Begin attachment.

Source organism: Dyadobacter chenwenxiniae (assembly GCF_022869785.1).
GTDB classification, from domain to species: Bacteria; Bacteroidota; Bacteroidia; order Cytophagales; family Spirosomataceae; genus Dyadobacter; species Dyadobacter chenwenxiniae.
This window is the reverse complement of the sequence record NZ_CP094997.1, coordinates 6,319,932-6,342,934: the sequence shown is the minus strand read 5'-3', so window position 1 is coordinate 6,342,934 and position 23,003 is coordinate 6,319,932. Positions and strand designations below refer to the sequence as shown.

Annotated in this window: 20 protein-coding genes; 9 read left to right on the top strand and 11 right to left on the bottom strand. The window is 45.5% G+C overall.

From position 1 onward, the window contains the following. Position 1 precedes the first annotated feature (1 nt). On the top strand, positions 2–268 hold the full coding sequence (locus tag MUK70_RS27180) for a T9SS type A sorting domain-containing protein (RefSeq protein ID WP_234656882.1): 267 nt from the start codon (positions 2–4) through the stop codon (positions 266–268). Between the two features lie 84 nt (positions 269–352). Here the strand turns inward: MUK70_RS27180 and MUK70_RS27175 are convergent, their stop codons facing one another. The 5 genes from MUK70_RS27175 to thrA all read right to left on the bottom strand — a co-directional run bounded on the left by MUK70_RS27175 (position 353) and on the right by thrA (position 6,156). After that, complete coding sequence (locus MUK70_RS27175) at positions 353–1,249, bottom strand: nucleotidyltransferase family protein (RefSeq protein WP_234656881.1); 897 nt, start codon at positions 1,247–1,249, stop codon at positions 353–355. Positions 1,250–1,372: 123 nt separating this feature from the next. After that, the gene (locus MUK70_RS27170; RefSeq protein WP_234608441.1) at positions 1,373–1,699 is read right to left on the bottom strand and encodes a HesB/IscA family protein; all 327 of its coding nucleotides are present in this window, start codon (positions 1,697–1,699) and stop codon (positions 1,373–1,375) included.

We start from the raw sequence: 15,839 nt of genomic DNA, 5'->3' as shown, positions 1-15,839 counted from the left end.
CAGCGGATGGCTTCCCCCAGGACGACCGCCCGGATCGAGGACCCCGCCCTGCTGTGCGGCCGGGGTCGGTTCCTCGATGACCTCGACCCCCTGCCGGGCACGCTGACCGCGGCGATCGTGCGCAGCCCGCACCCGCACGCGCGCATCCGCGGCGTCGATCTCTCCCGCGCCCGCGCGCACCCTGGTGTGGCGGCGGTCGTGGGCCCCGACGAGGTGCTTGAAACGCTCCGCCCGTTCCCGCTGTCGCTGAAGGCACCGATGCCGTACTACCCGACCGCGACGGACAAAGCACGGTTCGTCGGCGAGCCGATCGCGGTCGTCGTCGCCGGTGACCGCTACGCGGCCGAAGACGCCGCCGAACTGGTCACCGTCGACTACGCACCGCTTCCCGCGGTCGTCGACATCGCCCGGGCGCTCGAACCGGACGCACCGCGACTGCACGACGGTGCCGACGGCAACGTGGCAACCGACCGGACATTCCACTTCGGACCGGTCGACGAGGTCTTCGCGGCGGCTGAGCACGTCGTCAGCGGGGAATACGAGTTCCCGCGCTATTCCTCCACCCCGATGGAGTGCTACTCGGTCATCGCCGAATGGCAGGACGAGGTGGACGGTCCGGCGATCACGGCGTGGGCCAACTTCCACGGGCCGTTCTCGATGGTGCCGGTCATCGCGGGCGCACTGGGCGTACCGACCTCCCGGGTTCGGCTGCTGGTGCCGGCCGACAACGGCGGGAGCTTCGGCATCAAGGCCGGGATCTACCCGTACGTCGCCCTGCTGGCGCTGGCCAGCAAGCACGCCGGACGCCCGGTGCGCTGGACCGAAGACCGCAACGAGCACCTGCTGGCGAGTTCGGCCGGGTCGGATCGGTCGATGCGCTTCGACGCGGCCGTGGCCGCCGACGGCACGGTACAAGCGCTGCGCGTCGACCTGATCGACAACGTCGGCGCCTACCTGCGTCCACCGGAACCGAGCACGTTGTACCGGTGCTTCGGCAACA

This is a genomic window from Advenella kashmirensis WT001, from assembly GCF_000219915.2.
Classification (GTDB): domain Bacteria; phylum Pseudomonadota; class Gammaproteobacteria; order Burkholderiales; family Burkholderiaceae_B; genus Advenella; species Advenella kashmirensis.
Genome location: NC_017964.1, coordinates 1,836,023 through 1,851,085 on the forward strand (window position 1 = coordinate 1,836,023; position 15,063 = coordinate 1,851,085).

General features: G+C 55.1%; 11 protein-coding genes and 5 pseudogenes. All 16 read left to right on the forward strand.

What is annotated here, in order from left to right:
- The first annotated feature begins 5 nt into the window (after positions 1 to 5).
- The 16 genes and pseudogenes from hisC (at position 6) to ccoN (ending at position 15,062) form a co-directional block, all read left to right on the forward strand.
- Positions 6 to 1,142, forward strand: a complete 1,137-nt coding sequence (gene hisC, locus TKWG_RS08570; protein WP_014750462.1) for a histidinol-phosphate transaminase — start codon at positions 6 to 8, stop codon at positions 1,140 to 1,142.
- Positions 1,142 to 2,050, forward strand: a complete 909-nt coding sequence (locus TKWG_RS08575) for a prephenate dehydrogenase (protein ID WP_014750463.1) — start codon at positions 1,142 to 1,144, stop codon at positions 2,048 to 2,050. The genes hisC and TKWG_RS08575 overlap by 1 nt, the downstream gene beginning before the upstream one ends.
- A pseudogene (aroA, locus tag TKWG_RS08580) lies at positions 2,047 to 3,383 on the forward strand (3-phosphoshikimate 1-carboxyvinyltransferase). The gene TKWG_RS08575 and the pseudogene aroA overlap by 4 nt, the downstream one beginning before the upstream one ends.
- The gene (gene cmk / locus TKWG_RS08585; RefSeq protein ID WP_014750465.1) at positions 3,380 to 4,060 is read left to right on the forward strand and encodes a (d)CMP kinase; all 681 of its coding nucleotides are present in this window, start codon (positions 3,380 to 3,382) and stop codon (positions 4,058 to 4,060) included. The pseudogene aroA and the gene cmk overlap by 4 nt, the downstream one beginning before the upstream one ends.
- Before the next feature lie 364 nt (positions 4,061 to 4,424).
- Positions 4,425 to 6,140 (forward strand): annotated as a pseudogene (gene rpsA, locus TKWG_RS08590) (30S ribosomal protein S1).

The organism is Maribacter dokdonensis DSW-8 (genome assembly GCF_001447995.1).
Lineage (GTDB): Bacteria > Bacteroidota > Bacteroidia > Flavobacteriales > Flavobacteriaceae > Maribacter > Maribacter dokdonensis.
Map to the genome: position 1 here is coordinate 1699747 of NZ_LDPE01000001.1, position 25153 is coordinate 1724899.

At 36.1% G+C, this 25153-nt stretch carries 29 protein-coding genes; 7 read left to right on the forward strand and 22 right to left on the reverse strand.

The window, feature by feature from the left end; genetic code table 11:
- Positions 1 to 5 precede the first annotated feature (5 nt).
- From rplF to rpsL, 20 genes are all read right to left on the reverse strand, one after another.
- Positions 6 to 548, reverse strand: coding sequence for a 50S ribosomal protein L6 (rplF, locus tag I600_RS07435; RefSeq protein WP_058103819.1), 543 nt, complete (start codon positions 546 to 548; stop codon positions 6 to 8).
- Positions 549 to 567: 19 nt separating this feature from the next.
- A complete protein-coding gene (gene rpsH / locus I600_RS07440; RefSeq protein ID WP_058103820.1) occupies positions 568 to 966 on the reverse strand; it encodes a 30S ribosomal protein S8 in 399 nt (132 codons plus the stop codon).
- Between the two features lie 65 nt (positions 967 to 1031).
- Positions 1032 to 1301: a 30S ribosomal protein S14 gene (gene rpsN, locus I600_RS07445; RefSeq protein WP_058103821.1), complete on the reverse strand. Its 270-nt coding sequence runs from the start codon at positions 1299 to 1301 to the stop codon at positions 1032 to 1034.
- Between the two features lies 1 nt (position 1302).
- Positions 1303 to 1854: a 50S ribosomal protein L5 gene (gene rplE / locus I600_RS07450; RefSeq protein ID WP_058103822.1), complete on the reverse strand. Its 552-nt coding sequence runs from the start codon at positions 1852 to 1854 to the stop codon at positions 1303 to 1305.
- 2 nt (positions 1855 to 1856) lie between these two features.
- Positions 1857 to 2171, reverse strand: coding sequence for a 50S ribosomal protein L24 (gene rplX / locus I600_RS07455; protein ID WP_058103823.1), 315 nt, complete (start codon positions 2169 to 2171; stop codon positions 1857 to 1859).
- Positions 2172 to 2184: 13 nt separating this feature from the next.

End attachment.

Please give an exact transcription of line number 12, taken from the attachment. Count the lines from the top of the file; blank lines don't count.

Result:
What is annotated here, in order from left to right: